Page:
The Death of Celebrity

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Tuesday night,  D’Anthony Carlos best known as Goldlink took to his Instagram account to post an otherwise highly confusing passage about his “late friend” Mac Miller. Within the caption, Goldlink goes on to to wax poetic about the times in which “they weren’t on the best of terms” and that how much if not all of his 2015 project “And After That, We Didn’t Talk” directly influenced Mac Miller’s 2016’s project “The Divine Feminine”. Many people did not take too kindly to his seemingly innocuous post about Mac Miller because many saw it as disrespect, namely Anderson .Paak.

The question begs though, why are people up in arms about the words of a man who seems to have a gripe with a now deceased artist? Fans and friends alike of the late rapper are raking Goldlink over the coals for his “tactless” and jealously laced mini rant about a man who he appeared to love. What is the hidden rule of thumb that prohibits any one from speaking ill of the dead publicly? For all we know, Goldlink could of very well had a real grievance with Mac Miller and truly did not see anything wrong with what he posted because to him, it was mainly a post that was used for his own therapy.

Admittedly I am not the biggest fan of Mac Miller or his music (save for a few loose songs here and there) but I can definitely understand where his fans are coming from in terms of defending something or someone that is close to one’s heart.  I am not ignorant to the fact that had it been someone I did care about, my sensitivity to the subject would also spike in interest. I feel like the point of contention for me is the “WHY?” Why did Goldlink do what he did? Sure there is a bit of context that can be gleaned from his post, but what is equally head scratching to me and people like me is what is the point of it all.

To be clear however, I do feel what Goldlink did was indeed done in poor taste and I agree with the notion that he could have easily discussed said grievances with Mac Miller while he was still alive. The fact remains though, he decided against that and here we are at this present day and time pondering his true motives.  It is also not lost upon me that Goldlink himself has been accused of “being inspired” by and helping himself to other creative’s artistic output. This added wrinkle to the overall expanding narrative creates even more of an question mark as to why he even bothered to say anything in the first place.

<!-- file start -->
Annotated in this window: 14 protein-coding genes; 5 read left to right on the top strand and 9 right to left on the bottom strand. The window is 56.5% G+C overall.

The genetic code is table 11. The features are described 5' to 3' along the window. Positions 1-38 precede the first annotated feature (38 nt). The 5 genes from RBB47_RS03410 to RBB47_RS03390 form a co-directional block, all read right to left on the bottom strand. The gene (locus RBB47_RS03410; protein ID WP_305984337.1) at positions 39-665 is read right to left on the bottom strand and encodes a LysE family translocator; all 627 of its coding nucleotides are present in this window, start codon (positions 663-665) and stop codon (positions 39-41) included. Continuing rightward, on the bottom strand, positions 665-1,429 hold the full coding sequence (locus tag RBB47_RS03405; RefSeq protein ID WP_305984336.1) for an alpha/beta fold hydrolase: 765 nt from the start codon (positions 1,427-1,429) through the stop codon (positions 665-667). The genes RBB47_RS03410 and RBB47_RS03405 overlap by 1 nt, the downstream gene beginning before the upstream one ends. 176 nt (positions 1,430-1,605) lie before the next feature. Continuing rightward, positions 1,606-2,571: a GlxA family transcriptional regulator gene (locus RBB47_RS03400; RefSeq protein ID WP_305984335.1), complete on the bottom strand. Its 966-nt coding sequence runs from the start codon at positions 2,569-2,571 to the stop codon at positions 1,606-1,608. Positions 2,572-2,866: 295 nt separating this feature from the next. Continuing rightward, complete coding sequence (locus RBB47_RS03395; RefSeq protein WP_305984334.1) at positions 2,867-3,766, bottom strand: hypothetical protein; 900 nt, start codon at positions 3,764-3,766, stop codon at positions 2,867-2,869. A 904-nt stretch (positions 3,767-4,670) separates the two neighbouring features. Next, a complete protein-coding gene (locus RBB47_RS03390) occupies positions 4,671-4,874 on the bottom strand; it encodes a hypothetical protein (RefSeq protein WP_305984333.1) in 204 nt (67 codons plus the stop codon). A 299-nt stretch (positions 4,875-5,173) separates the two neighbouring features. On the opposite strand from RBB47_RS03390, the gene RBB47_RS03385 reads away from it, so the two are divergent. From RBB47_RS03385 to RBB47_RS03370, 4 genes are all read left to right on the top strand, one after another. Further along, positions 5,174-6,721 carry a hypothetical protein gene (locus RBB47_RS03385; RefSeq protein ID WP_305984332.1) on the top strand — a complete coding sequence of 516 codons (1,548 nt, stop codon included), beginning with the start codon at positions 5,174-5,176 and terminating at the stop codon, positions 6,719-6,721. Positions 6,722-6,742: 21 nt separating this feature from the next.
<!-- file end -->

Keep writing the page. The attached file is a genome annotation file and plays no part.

The lingering question which is at the forefront of all this hubbub is…What is the time limit in which a person famous or not can speak on the dead without fear of backlash. At what point can anyone say anything that could actually be the truth albeit unpopular without being “cancelled” or largely ignored. The precedent that I’ve seen be set over the past 48 hours is dangerous to me. Has the world become so censored and politically correct to the point where we ALL have to go along just to get along? How will this affect the future of freedom of speech and artistic merit. I fear this is the beginning of the end. The Death of Celebrity.

 

The Hottest in Charge 19: A Letter From Rap Nerd Leeb.

 

 

  When Blades and Bars was created, the initial mission statement was to give a platform to artists from New Jersey and the surrounding areas. Never in our wildest dreams did we believe that the outcome would be a platform that is rapidly growing into something that is going to take the world by storm. From one meeting in a small lounge, founding members AJ and Rap Nerd Leeb devised a plan that would take months to come into fruition. However once the third and final member Fonz joined the crew, the vision became solidified and we were all off to the races.